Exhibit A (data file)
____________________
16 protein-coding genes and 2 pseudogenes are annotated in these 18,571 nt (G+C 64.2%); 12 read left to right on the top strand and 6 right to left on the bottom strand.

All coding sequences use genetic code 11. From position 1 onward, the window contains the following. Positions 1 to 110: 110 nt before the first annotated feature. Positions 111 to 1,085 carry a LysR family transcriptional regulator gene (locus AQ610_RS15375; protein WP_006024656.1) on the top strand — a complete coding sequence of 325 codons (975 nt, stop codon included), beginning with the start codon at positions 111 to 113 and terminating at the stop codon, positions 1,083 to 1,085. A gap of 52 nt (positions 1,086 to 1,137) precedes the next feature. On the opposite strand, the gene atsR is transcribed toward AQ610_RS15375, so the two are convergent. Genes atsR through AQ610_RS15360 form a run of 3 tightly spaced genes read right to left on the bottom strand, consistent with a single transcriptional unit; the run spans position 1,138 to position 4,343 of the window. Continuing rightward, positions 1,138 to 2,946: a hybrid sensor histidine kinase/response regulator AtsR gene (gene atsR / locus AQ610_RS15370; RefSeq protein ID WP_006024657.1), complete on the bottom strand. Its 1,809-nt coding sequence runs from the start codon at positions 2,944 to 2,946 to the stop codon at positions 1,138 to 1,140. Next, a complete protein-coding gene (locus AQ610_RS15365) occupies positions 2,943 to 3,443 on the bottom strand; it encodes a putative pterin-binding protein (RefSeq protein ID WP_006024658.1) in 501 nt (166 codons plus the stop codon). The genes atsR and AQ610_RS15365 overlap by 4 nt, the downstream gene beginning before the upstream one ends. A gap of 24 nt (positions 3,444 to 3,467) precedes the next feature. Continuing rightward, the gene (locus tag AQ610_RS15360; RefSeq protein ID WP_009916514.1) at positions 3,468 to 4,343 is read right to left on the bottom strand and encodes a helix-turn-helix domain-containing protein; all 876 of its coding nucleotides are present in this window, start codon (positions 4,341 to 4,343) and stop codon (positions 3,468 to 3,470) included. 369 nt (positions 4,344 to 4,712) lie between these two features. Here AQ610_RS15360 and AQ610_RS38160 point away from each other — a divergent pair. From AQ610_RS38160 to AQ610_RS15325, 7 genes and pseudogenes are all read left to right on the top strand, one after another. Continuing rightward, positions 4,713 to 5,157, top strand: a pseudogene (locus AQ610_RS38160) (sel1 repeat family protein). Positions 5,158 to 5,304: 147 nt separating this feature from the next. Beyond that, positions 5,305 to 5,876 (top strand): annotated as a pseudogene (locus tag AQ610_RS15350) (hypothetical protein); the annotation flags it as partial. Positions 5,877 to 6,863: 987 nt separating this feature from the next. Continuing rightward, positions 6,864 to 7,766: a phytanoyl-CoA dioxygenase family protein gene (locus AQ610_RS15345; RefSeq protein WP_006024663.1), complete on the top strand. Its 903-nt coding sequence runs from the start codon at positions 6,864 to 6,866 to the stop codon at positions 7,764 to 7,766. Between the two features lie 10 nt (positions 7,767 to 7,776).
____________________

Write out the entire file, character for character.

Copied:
16 protein-coding genes and 2 pseudogenes are annotated in these 18,571 nt (G+C 64.2%); 12 read left to right on the top strand and 6 right to left on the bottom strand.

All coding sequences use genetic code 11. From position 1 onward, the window contains the following. Positions 1 to 110: 110 nt before the first annotated feature. Positions 111 to 1,085 carry a LysR family transcriptional regulator gene (locus AQ610_RS15375; protein WP_006024656.1) on the top strand — a complete coding sequence of 325 codons (975 nt, stop codon included), beginning with the start codon at positions 111 to 113 and terminating at the stop codon, positions 1,083 to 1,085. A gap of 52 nt (positions 1,086 to 1,137) precedes the next feature. On the opposite strand, the gene atsR is transcribed toward AQ610_RS15375, so the two are convergent. Genes atsR through AQ610_RS15360 form a run of 3 tightly spaced genes read right to left on the bottom strand, consistent with a single transcriptional unit; the run spans position 1,138 to position 4,343 of the window. Continuing rightward, positions 1,138 to 2,946: a hybrid sensor histidine kinase/response regulator AtsR gene (gene atsR / locus AQ610_RS15370; RefSeq protein ID WP_006024657.1), complete on the bottom strand. Its 1,809-nt coding sequence runs from the start codon at positions 2,944 to 2,946 to the stop codon at positions 1,138 to 1,140. Next, a complete protein-coding gene (locus AQ610_RS15365) occupies positions 2,943 to 3,443 on the bottom strand; it encodes a putative pterin-binding protein (RefSeq protein ID WP_006024658.1) in 501 nt (166 codons plus the stop codon). The genes atsR and AQ610_RS15365 overlap by 4 nt, the downstream gene beginning before the upstream one ends. A gap of 24 nt (positions 3,444 to 3,467) precedes the next feature. Continuing rightward, the gene (locus tag AQ610_RS15360; RefSeq protein ID WP_009916514.1) at positions 3,468 to 4,343 is read right to left on the bottom strand and encodes a helix-turn-helix domain-containing protein; all 876 of its coding nucleotides are present in this window, start codon (positions 4,341 to 4,343) and stop codon (positions 3,468 to 3,470) included. 369 nt (positions 4,344 to 4,712) lie between these two features. Here AQ610_RS15360 and AQ610_RS38160 point away from each other — a divergent pair. From AQ610_RS38160 to AQ610_RS15325, 7 genes and pseudogenes are all read left to right on the top strand, one after another. Continuing rightward, positions 4,713 to 5,157, top strand: a pseudogene (locus AQ610_RS38160) (sel1 repeat family protein). Positions 5,158 to 5,304: 147 nt separating this feature from the next. Beyond that, positions 5,305 to 5,876 (top strand): annotated as a pseudogene (locus tag AQ610_RS15350) (hypothetical protein); the annotation flags it as partial. Positions 5,877 to 6,863: 987 nt separating this feature from the next. Continuing rightward, positions 6,864 to 7,766: a phytanoyl-CoA dioxygenase family protein gene (locus AQ610_RS15345; RefSeq protein WP_006024663.1), complete on the top strand. Its 903-nt coding sequence runs from the start codon at positions 6,864 to 6,866 to the stop codon at positions 7,764 to 7,766. Between the two features lie 10 nt (positions 7,767 to 7,776).